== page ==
Cash Flow and Coronavirus

As of May 28, 2021, the Paycheck Protection Program has run out of funding. You can learn more about the PPP with our COVID-19 resource hub.

The coronavirus is here and it’s here to stay. Small businesses are expected to be hit hard by the effects of lockdowns, social distancing, and forced closures. Even the best-laid plans for optimized cash flow will suffer from an economic slowdown through temporary losses of revenue, disrupted supply chains, and reduced customer demand.

What can small business owners do to get through this crisis and manage their cash flow problems? There are a number of strategies and financing options that small business owners can leverage to get the cash they need to keep paying their bills.

Disaster Assistance Loans

The US Small Business Administration (SBA) recently announced that its disaster assistance loan program will be available to small businesses affected by the coronavirus pandemic. This program provides low-interest loans of up to $2 million to businesses in declared disaster areas who have felt “substantial economic injury” due to the COVID-19 crisis.

The SBA defines substantial economic injury as a business being “unable to meet its obligations and to pay its ordinary and necessary operating expenses.”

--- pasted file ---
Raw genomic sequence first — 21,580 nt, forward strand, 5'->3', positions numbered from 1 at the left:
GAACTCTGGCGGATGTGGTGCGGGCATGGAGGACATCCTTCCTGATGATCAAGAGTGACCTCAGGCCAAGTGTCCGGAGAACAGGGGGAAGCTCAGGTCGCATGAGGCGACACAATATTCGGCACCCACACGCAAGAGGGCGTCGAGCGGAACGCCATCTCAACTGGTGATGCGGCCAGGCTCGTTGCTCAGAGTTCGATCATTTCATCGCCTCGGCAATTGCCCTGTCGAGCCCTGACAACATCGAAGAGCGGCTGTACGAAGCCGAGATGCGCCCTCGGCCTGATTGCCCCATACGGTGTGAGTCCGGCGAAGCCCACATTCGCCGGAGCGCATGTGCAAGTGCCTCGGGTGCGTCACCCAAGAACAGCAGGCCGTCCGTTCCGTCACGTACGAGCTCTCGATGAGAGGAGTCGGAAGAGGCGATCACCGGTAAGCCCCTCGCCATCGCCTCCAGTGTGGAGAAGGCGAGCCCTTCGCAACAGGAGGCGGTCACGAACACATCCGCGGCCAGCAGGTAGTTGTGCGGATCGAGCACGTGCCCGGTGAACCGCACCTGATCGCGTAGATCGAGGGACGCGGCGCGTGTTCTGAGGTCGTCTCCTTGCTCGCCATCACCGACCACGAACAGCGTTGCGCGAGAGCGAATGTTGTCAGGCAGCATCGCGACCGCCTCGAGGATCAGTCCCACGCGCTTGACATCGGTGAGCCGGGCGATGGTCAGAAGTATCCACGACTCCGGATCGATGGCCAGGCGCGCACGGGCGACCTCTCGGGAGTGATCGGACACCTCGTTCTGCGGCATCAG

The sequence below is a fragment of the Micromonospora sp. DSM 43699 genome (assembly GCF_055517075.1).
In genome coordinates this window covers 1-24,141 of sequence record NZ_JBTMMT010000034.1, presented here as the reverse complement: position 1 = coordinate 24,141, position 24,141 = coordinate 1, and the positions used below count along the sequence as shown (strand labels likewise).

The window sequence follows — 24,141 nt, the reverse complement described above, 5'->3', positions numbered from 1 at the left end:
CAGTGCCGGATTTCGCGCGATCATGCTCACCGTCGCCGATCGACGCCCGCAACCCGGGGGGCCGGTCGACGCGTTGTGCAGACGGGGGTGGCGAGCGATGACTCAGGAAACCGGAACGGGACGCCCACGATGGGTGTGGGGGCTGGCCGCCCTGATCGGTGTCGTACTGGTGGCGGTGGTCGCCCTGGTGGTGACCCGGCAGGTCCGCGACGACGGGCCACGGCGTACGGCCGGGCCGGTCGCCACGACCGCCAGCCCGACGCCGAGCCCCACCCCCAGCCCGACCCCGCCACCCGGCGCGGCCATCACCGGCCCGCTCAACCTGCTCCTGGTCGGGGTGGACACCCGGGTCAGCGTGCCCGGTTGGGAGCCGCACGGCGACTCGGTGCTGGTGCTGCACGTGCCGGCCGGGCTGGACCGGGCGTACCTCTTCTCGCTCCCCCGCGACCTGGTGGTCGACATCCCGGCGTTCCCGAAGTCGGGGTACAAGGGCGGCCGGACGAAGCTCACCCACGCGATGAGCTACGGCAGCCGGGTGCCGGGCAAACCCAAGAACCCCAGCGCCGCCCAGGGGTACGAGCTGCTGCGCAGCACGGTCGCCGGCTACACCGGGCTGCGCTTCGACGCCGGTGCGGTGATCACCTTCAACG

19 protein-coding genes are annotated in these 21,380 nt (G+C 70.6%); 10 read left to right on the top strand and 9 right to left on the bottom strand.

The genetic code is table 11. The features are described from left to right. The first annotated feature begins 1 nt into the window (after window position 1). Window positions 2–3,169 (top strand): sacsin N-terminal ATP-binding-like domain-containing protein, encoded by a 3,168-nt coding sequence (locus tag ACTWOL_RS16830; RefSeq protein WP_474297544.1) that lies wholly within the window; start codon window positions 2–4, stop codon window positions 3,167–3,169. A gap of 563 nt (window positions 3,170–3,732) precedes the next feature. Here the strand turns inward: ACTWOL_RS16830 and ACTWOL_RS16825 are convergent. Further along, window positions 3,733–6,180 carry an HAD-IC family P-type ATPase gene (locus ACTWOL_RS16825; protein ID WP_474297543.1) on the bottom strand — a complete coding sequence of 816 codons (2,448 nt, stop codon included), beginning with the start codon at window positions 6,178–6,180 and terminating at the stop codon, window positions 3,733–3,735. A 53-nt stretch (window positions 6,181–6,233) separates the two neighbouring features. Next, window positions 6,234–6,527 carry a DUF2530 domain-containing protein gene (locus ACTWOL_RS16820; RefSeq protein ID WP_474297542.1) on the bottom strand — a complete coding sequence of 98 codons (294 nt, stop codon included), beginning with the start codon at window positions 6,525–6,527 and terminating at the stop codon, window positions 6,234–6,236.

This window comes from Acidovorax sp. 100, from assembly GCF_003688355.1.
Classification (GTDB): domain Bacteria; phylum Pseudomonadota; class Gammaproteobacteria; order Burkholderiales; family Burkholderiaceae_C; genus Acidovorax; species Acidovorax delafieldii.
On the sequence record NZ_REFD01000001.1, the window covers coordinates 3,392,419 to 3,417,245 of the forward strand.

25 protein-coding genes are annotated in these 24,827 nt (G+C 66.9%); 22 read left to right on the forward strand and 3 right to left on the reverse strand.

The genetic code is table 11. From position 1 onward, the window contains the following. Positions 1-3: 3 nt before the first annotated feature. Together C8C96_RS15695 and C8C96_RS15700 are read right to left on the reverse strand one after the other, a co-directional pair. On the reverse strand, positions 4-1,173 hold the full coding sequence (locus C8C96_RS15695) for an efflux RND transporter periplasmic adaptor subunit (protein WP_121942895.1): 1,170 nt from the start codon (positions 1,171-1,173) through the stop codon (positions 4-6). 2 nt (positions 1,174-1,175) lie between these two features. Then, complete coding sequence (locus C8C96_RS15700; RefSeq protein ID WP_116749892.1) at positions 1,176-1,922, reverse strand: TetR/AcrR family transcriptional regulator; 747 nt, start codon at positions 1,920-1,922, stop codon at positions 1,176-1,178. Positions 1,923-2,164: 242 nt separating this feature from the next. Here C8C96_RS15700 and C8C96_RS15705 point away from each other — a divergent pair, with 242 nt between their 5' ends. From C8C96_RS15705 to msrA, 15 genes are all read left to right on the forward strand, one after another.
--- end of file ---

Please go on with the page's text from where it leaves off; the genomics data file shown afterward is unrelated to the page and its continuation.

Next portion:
These loans will charge a 3.75% interest rate to eligible small businesses and can be used to deal with payroll, pay off debts, and pay other bills that they are unable to pay due to the crisis.

There are two important things to note concerning SBA disaster loans:

  • These loans are only available to businesses for which it is their last option. If small business owners have access to credit elsewhere, they will not be eligible for these loans.
  • Our experts at Biz2Credit advise that it can take anywhere from 4 weeks to 4 months for businesses to actually receive cash through these programs.

You can read more about the Trump administration’s plans for bolstering SBA disaster loans in response to COVID-19 in our recent article.

Take Advantage of State and Local COVID-19 Programs

Many state governments and local municipalities are taking steps to help small businesses in their communities fight the economic impact of coronavirus.

For example, Mayor Bill de Blasio of New York City announced that the city government would be providing financial support to small business owners in the form of loans and grants including:

  • Zero-interest loans of up to $75,000 for small businesses with less than 100 employees who had seen a 25% reduction in revenues